Orange Cardamom Morning BunsThere’s little rhyme or reason as to what I choose to blog—it’s usually just whatever I’ve felt like making lately. In case you hadn’t noticed, I’ve been on a bit of a breakfast kick. I’m not exactly sure how many fall breakfast options I think you need, but it’s at least three: waffles, a pumpkin-spiced oven pancake, and these Orange Cardamom Morning Buns.Orange Cardamom Morning BunsI mean, look at these sticky, swirly things! You need them. I need them. Preferably on Saturday morning alongside my daily French press.Orange Cardamom Morning BunsThey’re flaky and fluffy, filled with a fragrant orange-cardamom sugar, and twisted to perfection. The crowning glory is a brush of orange-cardamom glaze as soon as the buns come out of the oven, which gives them an extra layer of flavor and their gleaming appearance.Orange Cardamom Morning BunsOh, and they take two hours start-to-finish—a rarity in the from-scratch breakfast bun realm. And their twists? Much easier than they look. My motor skills are seriously lacking (I am comically bad with scissors), so if I can shape them, anyone can.Orange Cardamom Morning BunsOrange Cardamom Morning BunsOrange Cardamom Morning BunsOrange Cardamom Morning BunsOrange Cardamom Morning BunsJust twist a strip of dough and tie it in a knot. Boom, done.Orange Cardamom Morning BunsEven if you do it “wrong” (which is near-impossible), I promise they will still turn out beautifully. And even if they don’t (which is also near-impossible—can you see that I did this with one hand?), call ‘em rustic. That’s what I do. If anyone complains, eat theirs. That’s also what I do.Orange Cardamom Morning BunsWhat?! You don’t need that negativity at breakfast.Orange Cardamom Morning Buns

Orange Cardamom Morning Buns
makes 12 buns

Dough:
2 3/4-3 cups all-purpose flour
3 tablespoons granulated sugar
1 packet (2 1/4 teaspoons) instant yeast
1 teaspoon fine sea salt
3 tablespoons unsalted butter
1 cup whole milk
1 large egg, room temperature

Filling:
3 tablespoons granulated sugar
1 tablespoon fresh orange zest
4 teaspoons ground cardamom
pinch of fine sea salt
3 tablespoons unsalted butter, melted

Glaze:
1/3 cup fresh orange juice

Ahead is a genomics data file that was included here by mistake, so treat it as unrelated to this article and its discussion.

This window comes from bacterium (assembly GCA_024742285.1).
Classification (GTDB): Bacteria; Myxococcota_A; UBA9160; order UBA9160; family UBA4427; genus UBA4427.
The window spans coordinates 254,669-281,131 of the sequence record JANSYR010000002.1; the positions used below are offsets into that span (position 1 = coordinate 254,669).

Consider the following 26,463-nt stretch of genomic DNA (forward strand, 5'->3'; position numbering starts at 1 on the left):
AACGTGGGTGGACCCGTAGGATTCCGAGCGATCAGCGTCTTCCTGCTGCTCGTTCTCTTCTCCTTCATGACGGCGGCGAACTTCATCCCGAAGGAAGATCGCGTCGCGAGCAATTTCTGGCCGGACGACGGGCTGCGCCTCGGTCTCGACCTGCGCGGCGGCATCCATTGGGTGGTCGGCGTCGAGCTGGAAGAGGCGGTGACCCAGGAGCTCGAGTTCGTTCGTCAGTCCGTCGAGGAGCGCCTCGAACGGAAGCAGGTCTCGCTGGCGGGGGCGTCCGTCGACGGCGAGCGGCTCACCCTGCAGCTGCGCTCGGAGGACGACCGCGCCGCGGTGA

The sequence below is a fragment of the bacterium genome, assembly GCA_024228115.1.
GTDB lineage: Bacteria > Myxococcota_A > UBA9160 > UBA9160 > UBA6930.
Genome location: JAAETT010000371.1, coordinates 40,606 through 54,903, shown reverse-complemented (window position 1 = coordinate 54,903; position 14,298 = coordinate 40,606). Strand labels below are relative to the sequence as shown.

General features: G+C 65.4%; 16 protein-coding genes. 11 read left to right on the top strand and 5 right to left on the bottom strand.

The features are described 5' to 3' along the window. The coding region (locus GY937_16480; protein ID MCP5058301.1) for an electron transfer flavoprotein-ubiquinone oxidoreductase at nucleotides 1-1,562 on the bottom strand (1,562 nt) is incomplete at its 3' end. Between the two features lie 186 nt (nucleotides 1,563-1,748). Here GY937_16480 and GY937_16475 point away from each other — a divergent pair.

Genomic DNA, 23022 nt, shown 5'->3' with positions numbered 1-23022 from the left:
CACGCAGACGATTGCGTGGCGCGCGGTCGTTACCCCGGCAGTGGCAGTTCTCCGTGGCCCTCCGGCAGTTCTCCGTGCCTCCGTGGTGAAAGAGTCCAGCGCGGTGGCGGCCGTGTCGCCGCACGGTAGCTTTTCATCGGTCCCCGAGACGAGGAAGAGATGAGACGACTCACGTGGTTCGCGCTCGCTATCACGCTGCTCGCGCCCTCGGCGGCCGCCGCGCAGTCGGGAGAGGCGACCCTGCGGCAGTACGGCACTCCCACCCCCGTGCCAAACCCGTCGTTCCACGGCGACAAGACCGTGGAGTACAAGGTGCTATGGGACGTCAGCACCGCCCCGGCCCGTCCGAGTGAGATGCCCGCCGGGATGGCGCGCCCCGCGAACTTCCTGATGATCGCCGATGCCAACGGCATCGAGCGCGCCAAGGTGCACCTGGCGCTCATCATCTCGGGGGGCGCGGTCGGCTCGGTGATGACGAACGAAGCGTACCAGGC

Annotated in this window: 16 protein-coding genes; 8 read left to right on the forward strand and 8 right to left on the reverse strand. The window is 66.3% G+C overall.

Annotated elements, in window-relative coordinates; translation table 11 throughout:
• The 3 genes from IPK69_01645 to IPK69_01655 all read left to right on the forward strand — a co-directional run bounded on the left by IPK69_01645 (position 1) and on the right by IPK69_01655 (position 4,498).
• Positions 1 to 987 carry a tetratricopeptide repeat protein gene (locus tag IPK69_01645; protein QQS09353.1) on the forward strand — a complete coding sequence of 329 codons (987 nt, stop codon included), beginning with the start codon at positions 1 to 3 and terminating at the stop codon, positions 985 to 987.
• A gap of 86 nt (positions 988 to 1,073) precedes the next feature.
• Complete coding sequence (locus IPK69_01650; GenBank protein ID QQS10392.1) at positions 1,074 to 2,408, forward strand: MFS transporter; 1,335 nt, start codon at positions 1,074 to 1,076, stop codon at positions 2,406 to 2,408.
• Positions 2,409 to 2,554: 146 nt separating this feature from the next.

1/3 cup granulated sugar
1/2 teaspoon ground cardamom
1 tablespoon unsalted butter

Make the dough. In a medium-large mixing bowl, whisk together 2 3/4 cups all-purpose flour, sugar, instant yeast, and salt. Set aside.

In a small saucepan over medium-low heat, melt butter and milk together until just warm to the touch, about 95-110 degrees.

Crack the egg into a small mixing bowl. Whisking constantly, add the butter/milk mixture in a thin stream until completely combined. Add mixture to the dry ingredients and fold together. A shaggy dough should form and be pulling away from the bowl. Gradually add flour in 2 tablespoon increments until the it pulls away a bit.

Turn dough onto a floured surface and knead 5-6 minutes, until smooth. Gather dough into a ball and place it in an oiled bowl, making sure to get a little oil on all sides. Stretch some plastic wrap over the top and allow dough to rise in a warm, draft-free environment for 40 minutes or until doubled in bulk.

In the meantime, line two rimmed baking sheets with parchment. Set aside.

Make the filling. Combine sugar and orange zest in a small bowl. Rub together with your fingers to release the oils in the zest. Use a fork to stir in cardamom and salt.

Shape the buns. Return dough to floured surface. Flour a rolling pin and roll dough into an 18×12-inch rectangle. Brush dough with butter, leaving a 1/2-inch border on all sides.

Mentally divide the dough into thirds, like an unfolded letter. Place half the sugar mixture in the middle third of the dough—it’ll be a 12×6-inch section surrounded by two buttered sections of the same size.

Carefully grab one short side of the dough and fold it over the center, so that the dimensions are now 12×12-inches. Brush the top of the folded section with more butter and scatter on the remaining sugar mixture. Fold the other short side over the top so that the dimensions are 12×6-inches. Tap edges “closed” with your rolling pin.

Carefully lift and turn dough over so that the seam is against the floured surface. Roll the dough so that the dimensions are 14×8-inches.

Use a large, sharp chef’s knife to trim the short edges of the dough by about 1/2-inch. Slice dough into 12 strips. Working with one strip at a time, twist the ends until you have a loosely-twisted rope of dough. Carefully bring ends toward one another until they cross over one another and create a small hole. Tuck ends into that hole. Place shaped buns on prepared pans, leaving about 6 inches of space between (I can get 6 on a half-sheet sized pan).

Cover pans loosely with wax paper (or parchment) and let rise in a warm, draft-free environment for another 25-30 minutes. Remove wax paper (or parchment). They will not seem to have changed drastically, but if you poke one with your finger, the indentation should remain. If any ends have come loose, just nudge them back into the centers.

Place oven racks in the center positions. Preheat oven to 375F. Bake buns for 10 minutes. Rotate pans top-to-bottom and front-to-back. Bake another 7-8 minutes, or until golden brown.

While buns are baking, make the glaze. Combine orange juice and sugar in a small saucepan over medium-low heat, stirring frequently until sugar dissolves (about 3-5 minutes). Remove from heat and stir in cardamom and butter.

Use a pastry brush to brush warm buns with glaze. Buns are best the day they are made, but will keep in an airtight container at room temperature for a day or so.

Orange Cardamom Morning BunsOrange Cardamom Morning BunsOrange Cardamom Morning Buns

Cinnamon Roll Doughnuts